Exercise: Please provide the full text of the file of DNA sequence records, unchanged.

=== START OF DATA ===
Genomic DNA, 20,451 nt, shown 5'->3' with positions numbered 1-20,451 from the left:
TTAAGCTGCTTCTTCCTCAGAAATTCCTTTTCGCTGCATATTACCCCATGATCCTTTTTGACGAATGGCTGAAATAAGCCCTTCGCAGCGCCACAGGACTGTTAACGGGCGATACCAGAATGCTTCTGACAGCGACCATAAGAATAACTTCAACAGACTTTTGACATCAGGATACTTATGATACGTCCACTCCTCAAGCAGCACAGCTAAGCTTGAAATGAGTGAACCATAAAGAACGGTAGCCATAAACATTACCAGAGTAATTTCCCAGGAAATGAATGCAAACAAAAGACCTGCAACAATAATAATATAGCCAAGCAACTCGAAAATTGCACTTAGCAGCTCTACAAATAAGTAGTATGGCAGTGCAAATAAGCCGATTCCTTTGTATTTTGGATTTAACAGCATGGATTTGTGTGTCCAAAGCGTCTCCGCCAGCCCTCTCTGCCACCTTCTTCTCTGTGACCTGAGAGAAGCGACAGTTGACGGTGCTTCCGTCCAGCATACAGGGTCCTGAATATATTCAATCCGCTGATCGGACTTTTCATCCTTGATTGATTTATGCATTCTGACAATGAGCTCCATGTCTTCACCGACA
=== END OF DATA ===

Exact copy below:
Genomic DNA, 20,451 nt, shown 5'->3' with positions numbered 1-20,451 from the left:
TTAAGCTGCTTCTTCCTCAGAAATTCCTTTTCGCTGCATATTACCCCATGATCCTTTTTGACGAATGGCTGAAATAAGCCCTTCGCAGCGCCACAGGACTGTTAACGGGCGATACCAGAATGCTTCTGACAGCGACCATAAGAATAACTTCAACAGACTTTTGACATCAGGATACTTATGATACGTCCACTCCTCAAGCAGCACAGCTAAGCTTGAAATGAGTGAACCATAAAGAACGGTAGCCATAAACATTACCAGAGTAATTTCCCAGGAAATGAATGCAAACAAAAGACCTGCAACAATAATAATATAGCCAAGCAACTCGAAAATTGCACTTAGCAGCTCTACAAATAAGTAGTATGGCAGTGCAAATAAGCCGATTCCTTTGTATTTTGGATTTAACAGCATGGATTTGTGTGTCCAAAGCGTCTCCGCCAGCCCTCTCTGCCACCTTCTTCTCTGTGACCTGAGAGAAGCGACAGTTGACGGTGCTTCCGTCCAGCATACAGGGTCCTGAATATATTCAATCCGCTGATCGGACTTTTCATCCTTGATTGATTTATGCATTCTGACAATGAGCTCCATGTCTTCACCGACA